Examples of Logos

    1. In Literature: To Kill a Mockingbird by Harper Lee

    In “To Kill a Mockingbird,” logos shines through as Atticus Finch uses logical arguments and evidence to defend Tom Robinson during trial. For example, Atticus questions the lack of medical evidence to support Mayella Ewell’s claims and even proves Tom Robinson could not have caused the injuries to Mayella’s face due to his injured left arm.

    Throughout the trial, Atticus emphasizes the absence of concrete proof, proving the case is rooted in hearsay versus factual reasoning. Unfortunately, despite Atticus’ strong logical reasoning, Tom Robinson is not set free, underscoring the racial injustices of the American South in the 1930s.

    2. In a Famous Speech: “I Have a Dream” by Martin Luther King Jr.

    Martin Luther King Jr.’s “I Have a Dream” speech is a powerful example of logos as he crafts a logical and persuasive argument for civil rights. Dr. King makes several historical references, particularly to crucial American documents, including the Emancipation Proclamation, the Constitution, and the Declaration of Independence, to make his case. This tactic allows him to highlight the gap between the nation’s founding principles and promises and the reality for many citizens.

    King focuses on grounding his speech in logic before moving toward more emotional appeal to resonate with his audience, using the lessons of the past to support his vision for the future. Through a mix of logos and pathos, he presents a powerful, logical argument, calling on the need for racial equality and justice.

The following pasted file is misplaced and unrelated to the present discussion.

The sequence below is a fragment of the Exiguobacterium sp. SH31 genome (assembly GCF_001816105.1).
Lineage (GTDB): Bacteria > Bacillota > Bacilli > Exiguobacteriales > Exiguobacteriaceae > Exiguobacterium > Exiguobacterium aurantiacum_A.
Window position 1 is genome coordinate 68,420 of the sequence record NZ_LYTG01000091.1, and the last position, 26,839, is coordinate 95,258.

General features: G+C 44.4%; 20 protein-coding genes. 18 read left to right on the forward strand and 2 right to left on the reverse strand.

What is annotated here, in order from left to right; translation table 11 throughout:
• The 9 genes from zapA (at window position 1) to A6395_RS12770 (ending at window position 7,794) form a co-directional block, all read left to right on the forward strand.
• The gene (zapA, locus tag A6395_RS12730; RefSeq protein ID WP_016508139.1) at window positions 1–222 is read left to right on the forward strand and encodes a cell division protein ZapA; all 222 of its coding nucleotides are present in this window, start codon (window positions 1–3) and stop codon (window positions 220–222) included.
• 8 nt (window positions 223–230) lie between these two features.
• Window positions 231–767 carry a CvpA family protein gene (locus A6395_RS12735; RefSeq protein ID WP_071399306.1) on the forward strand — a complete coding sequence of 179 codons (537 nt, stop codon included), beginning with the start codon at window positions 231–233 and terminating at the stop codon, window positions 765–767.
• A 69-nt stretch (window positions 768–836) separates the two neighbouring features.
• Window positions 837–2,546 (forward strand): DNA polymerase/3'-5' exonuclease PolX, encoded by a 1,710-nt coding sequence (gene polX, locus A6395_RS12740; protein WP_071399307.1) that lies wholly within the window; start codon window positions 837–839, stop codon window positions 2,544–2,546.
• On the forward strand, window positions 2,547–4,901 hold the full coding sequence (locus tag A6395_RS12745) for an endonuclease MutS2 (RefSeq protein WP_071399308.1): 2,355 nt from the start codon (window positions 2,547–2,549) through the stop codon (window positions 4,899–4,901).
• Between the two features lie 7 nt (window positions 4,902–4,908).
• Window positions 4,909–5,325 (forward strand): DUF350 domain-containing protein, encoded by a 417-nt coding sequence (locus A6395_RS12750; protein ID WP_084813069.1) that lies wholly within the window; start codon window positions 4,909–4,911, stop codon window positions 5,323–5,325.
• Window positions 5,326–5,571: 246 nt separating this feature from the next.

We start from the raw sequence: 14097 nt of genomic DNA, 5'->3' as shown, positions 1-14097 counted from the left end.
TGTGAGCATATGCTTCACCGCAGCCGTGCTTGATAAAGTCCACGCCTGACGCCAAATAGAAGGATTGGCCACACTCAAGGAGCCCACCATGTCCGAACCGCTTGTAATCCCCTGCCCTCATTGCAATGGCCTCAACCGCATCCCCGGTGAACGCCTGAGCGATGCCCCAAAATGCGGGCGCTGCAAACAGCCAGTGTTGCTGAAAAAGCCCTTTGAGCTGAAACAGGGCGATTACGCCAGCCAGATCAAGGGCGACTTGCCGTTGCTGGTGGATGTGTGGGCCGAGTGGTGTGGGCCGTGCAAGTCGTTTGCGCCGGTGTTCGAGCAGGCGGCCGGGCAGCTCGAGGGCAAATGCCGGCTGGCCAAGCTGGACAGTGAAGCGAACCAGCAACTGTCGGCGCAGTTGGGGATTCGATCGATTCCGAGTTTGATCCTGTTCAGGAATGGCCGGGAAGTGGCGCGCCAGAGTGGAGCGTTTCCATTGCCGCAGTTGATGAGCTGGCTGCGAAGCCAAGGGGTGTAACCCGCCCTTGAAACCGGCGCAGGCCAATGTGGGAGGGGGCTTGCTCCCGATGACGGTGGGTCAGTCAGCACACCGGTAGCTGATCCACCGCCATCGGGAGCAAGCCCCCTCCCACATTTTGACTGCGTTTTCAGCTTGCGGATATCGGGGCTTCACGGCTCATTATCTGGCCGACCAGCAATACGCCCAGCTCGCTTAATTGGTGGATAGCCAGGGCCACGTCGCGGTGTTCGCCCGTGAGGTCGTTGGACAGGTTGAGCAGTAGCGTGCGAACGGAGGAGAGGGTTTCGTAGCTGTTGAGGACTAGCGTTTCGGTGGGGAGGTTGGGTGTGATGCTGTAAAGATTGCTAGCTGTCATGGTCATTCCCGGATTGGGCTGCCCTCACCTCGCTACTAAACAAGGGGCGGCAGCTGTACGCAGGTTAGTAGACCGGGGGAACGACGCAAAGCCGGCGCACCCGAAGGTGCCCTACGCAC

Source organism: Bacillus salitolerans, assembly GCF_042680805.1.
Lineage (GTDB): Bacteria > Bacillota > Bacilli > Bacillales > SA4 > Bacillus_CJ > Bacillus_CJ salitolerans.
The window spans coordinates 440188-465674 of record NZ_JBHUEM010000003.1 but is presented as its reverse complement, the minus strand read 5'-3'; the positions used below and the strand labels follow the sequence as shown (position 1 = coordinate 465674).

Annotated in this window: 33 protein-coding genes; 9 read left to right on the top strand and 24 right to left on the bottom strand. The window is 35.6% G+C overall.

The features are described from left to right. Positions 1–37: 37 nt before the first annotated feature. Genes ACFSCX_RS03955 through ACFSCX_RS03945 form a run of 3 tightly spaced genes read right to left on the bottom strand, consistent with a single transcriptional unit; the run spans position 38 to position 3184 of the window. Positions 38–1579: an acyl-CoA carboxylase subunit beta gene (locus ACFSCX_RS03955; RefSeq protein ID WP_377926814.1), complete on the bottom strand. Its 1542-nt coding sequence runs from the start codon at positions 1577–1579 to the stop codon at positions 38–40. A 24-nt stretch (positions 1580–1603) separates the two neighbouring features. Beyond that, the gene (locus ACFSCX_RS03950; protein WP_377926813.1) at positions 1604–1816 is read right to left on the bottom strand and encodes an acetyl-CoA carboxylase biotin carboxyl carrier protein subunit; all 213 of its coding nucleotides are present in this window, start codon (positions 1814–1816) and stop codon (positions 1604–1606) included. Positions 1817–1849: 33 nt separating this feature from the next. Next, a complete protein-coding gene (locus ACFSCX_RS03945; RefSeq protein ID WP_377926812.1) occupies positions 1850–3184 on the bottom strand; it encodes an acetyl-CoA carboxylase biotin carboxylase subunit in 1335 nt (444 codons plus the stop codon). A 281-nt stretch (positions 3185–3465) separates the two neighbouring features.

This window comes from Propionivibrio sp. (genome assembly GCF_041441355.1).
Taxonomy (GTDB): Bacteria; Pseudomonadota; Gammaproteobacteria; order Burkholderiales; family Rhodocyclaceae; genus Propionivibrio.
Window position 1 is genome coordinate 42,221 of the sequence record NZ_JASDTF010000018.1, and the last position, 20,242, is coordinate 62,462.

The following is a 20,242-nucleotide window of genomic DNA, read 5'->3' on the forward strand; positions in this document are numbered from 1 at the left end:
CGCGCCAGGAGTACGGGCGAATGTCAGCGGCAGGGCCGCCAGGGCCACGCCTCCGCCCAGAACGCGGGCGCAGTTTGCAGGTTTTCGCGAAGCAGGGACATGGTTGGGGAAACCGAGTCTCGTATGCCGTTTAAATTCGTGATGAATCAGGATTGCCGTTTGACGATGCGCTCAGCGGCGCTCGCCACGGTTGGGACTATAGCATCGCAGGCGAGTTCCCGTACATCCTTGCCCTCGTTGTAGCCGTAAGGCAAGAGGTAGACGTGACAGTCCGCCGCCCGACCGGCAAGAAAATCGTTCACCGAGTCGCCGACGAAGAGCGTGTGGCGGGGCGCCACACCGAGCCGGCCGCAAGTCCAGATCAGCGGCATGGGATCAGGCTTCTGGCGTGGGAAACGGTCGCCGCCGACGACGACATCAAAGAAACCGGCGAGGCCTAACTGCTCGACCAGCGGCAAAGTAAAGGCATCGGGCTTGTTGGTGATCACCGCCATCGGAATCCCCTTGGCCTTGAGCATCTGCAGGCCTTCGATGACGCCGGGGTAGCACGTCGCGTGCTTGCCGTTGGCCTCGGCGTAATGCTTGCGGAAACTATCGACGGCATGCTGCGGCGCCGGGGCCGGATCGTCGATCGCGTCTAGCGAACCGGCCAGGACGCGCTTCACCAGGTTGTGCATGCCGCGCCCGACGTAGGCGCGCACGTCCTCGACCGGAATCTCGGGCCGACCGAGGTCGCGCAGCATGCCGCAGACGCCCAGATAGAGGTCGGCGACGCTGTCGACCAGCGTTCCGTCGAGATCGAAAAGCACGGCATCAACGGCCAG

3. In an Essay: “Civil Disobedience” by Henry David Thoreau

    Thoreau’s essay, iconically written while in jail for not paying a poll tax as an act of peaceful protest, is a classic example of logos. To support his personal beliefs, he presents a logical argument supporting individual resistance against unjust laws and immoral government actions. Through the use of clear and specific examples, he advocates for the moral duty to resist policies that violate one’s personal principles.

    Despite being rooted in his personal beliefs, Thoreau crafts a structurally sound argument, allowing the reader to follow along as he logically builds his case. His examples include both local references to drive his points home while drawing comparisons to broader-scale issues, such as the Mexican War, to help paint a clearer picture of reason and support for his argument.

    Additional Resources for Teaching Logos

    Check out my lesson plan on evaluating arguments to guide students through examining, analyzing, and evaluating arguments in nonfiction passages.

    Read this post for more tips on teaching argument and persuasion.

    Start here if you’re looking for more on how to teach argumentative message writing.

    Looking to incorporate videos? Check these resources out: